The museum is pleased to partner with a number of individuals and organizations on very diverse research and conservation projects. This space is where we will highlight and update some of these past, present and future projects.
Safaritalk is a forum where they have been talking Safaris and wildlife conservation since 2006. Conservation issues, photography, trip planning, professional interviews, green shopping options…the resources available on this site are added to daily. As a guest you’re welcome to read through certain areas of the forum, but to access all the facilities and to contribute your experience, ask questions and get involved, you’ll need to be a member – so register here: it’s quick, FREE, easy and founder Matthew Wilkinson will look forward to having you as a Safaritalker soon!
Matt has previously interviewed Safari Museum curator Jacquelyn Borgeson (read the interview here) and he’s written up some very educational articles about Martin and Osa Johnson’s works in Africa, which you can read here.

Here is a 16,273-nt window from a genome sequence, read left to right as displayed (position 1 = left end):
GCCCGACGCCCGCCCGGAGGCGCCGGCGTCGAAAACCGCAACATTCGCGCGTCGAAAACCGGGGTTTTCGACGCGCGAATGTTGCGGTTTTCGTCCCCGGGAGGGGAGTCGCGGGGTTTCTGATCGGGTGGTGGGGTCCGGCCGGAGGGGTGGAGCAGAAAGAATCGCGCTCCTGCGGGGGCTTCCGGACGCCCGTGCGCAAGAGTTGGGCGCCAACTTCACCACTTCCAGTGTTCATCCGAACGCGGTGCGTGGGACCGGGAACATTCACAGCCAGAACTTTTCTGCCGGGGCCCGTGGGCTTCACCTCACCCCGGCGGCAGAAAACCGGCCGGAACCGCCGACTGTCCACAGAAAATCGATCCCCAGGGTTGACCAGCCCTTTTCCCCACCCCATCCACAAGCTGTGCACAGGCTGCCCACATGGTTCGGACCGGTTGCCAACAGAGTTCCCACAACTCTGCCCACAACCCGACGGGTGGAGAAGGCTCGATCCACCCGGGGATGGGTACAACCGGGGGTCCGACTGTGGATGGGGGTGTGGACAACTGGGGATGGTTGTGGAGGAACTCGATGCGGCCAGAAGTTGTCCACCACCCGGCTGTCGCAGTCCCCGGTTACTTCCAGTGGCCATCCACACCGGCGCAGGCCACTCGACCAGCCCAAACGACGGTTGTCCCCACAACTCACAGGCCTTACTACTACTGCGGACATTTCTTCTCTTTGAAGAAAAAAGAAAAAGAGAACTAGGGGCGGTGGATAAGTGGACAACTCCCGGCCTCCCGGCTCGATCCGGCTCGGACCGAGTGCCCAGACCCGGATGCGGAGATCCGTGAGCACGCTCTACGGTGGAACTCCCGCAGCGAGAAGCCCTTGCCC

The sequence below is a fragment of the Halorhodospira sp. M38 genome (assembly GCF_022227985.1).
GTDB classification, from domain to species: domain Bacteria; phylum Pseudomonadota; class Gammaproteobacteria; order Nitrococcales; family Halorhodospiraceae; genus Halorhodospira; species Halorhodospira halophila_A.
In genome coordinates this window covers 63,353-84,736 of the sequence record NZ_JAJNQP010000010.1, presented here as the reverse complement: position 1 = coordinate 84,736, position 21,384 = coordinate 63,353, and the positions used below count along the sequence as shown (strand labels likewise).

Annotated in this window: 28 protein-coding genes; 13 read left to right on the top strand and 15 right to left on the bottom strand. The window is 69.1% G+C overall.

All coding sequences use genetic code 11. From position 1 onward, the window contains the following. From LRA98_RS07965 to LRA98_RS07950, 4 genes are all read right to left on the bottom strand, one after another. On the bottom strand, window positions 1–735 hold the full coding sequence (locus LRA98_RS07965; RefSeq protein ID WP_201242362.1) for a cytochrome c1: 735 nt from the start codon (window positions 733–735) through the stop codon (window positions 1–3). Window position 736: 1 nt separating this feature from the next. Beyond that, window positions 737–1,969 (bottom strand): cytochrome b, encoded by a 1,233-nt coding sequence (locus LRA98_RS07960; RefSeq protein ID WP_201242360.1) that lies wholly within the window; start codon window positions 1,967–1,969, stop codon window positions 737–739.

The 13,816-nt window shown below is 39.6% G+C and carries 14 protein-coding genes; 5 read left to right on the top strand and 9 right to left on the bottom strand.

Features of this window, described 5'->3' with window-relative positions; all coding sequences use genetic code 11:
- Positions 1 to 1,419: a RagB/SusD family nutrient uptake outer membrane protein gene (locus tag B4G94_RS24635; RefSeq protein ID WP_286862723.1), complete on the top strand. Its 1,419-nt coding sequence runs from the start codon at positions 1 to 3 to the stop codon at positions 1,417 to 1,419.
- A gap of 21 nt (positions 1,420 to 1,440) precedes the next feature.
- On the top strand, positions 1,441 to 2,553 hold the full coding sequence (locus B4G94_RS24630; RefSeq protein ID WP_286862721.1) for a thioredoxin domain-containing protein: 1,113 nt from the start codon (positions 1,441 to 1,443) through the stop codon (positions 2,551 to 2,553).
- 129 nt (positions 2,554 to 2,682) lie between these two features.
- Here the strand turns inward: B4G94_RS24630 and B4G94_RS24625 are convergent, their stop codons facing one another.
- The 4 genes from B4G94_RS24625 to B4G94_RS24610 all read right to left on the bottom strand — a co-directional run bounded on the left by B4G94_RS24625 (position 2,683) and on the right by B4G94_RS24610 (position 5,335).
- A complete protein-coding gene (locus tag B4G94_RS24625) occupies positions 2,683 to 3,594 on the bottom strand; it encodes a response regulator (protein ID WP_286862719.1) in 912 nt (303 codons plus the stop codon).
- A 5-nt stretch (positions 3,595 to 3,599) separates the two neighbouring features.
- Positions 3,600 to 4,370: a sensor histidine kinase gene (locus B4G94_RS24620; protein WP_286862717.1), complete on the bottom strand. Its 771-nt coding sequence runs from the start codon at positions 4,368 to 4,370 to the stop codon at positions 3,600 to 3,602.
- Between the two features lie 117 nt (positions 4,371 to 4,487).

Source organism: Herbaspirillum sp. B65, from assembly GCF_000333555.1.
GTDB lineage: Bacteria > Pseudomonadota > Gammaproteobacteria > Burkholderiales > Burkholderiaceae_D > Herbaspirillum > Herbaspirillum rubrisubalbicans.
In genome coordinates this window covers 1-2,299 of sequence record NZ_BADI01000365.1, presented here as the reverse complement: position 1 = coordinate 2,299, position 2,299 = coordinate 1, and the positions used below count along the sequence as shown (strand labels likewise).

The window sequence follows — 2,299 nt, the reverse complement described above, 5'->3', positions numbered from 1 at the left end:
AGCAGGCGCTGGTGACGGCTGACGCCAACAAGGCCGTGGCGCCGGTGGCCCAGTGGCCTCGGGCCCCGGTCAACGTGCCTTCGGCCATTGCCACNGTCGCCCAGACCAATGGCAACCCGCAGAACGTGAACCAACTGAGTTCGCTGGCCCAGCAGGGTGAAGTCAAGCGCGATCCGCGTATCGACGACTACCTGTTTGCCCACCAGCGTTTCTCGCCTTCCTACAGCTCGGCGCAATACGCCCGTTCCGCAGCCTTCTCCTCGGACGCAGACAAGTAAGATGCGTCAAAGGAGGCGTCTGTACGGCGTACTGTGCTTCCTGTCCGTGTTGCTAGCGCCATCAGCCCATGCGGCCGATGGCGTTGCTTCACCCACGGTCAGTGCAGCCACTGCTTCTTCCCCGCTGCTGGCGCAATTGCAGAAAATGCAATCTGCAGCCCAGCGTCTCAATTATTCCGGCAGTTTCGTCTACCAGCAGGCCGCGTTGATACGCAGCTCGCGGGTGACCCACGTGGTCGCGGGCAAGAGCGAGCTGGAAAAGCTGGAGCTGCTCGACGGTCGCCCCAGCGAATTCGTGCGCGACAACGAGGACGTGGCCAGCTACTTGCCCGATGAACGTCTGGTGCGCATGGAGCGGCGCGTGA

We were thrilled when Matt recently premiered a new digital Safaritalk magazine and we hope our members will sign up to read it and all the other extraordinary discussions and projects found on http://safaritalk.net/. Please check both the forum and the magazine out online and tell everyone you know there’s a spot on the web that can really help make a difference if enough people actually read and get engaged in the many topics Safaritalk routinely shares with it’s followers!
Matt is also planning a luncheon for UK-based Safaritalk members and will have Cathy Dean, director of Save the Rhino International, as the Special Guest. It will be open to the public, and we’ll post where and when details as we get them. Someday we hope to get Matt to the states to host one and put him to good use in our archives; he’s becoming quite the scholar on Africa proper and we’d love to have him do more stories—or better yet, a book—on Martin and Osa Johnson!
This video clip gives you a glimpse of the many history themed youth projects the museum supports via loaning film, photos & artifacts to students around the world. The museum was pleased to work with the Lowell Milken Center on their production of “Martin and Osa Johnson: Bringing Africa to the Silver Screen”!